Beliefnet
May 30, 2002

BOSTON (AP) - Cardinal Bernard F. Law reinstated a problem priest despite numerous allegations of child molestation, The Boston Globe reported Thursday.

Internal church documents showed such a clear pattern of alleged abuse by the Rev. Ronald H. Paquin, 59, that officials once recommended he be defrocked, though they later changed their minds, the Globe reported.

``I know that there have been some very difficult moments for you,'' Law wrote Paquin in a July 11, 1998, letter. ``I trust that your own continued vigilance and support of competent professionals will allow you to begin a new phase of ministry in the (Boston) Archdiocese.''

Archdiocese spokeswoman Donna M. Morrissey declined to comment on the report, citing ongoing litigation.

Paquin was removed from parish work in 1990 after allegations of sexual misconduct, sent for treatment and then lived at a home for problem priests. Internal church documents showed that between 1990 and 1996, 13 more complaints of alleged misconduct over the previous two decades were received. The church settled six of the 13 cases for more than $500,000, the Globe reported.

A church panel recommended in 1994 that Paquin leave the priesthood. But in 1997, it voted to let him work again as a priest as long it did not put him in contact with minors, the Globe reported.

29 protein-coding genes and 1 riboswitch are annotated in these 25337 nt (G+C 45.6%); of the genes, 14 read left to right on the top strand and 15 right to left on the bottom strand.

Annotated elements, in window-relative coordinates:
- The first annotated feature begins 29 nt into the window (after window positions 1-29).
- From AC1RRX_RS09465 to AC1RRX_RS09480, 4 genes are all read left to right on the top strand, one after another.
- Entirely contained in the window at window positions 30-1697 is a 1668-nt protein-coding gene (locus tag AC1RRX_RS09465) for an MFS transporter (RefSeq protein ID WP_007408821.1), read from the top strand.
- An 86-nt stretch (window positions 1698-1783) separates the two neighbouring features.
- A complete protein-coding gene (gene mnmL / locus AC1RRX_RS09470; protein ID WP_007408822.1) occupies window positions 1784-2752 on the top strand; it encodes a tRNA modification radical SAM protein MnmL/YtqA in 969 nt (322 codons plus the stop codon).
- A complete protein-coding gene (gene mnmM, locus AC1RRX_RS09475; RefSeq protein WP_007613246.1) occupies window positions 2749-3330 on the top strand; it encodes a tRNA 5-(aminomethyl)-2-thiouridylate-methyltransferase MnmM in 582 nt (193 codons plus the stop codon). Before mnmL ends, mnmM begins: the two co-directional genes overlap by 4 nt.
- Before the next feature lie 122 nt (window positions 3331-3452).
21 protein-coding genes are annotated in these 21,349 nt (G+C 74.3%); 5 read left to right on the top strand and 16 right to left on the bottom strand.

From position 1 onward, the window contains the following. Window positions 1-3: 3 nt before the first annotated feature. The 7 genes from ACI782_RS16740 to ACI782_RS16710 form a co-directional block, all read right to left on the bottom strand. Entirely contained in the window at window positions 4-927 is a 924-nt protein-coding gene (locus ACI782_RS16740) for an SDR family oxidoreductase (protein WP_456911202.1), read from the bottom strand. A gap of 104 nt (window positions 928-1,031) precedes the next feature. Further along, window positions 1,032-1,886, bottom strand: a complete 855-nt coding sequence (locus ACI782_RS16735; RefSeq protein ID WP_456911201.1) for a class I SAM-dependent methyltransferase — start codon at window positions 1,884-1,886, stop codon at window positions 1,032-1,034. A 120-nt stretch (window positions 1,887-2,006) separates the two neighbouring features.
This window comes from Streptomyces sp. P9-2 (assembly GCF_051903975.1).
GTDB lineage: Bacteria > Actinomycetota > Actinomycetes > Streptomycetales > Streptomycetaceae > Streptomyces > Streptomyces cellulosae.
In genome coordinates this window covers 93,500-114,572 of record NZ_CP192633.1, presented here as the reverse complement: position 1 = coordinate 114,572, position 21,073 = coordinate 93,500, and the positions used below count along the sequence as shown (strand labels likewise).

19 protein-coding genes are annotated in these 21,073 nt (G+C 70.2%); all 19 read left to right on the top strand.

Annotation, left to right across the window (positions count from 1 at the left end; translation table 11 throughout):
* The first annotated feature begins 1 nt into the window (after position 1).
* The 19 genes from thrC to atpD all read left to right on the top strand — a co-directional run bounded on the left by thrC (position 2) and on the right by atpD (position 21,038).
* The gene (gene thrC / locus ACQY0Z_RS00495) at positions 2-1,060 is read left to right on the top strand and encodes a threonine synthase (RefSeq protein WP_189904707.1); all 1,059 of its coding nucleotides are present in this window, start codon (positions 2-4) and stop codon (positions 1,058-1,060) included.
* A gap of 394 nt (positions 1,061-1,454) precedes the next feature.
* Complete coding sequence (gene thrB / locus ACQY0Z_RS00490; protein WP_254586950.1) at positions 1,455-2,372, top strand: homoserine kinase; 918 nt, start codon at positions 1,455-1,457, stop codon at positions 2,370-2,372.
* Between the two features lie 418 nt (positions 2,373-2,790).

He was reinstated in 1998, assigned to work as a hospital chaplain and warned that he could not work with minors, the newspaper said.

Paquin was finally removed in 2000, after the archdiocese received five new complaints from men who said they had been abused by Paquin in the 1970s and 1980s, documents show. In December 2000, Law wrote the Vatican asking that Paquin be defrocked.

Paquin was indicted May 15 on three counts of rape of a child, and is being held in lieu of $500,000 bail. He has pleaded innocent.

Paquin's 1998 reinstatement came just six months after Law defrocked the Rev. John J. Geoghan, whose child molestation conviction sparked the current priest sex abuse scandal. Dozens of priests out of more than 47,000 nationwide have been suspended or forced to resign, and priests' names have been turned over to prosecutors.

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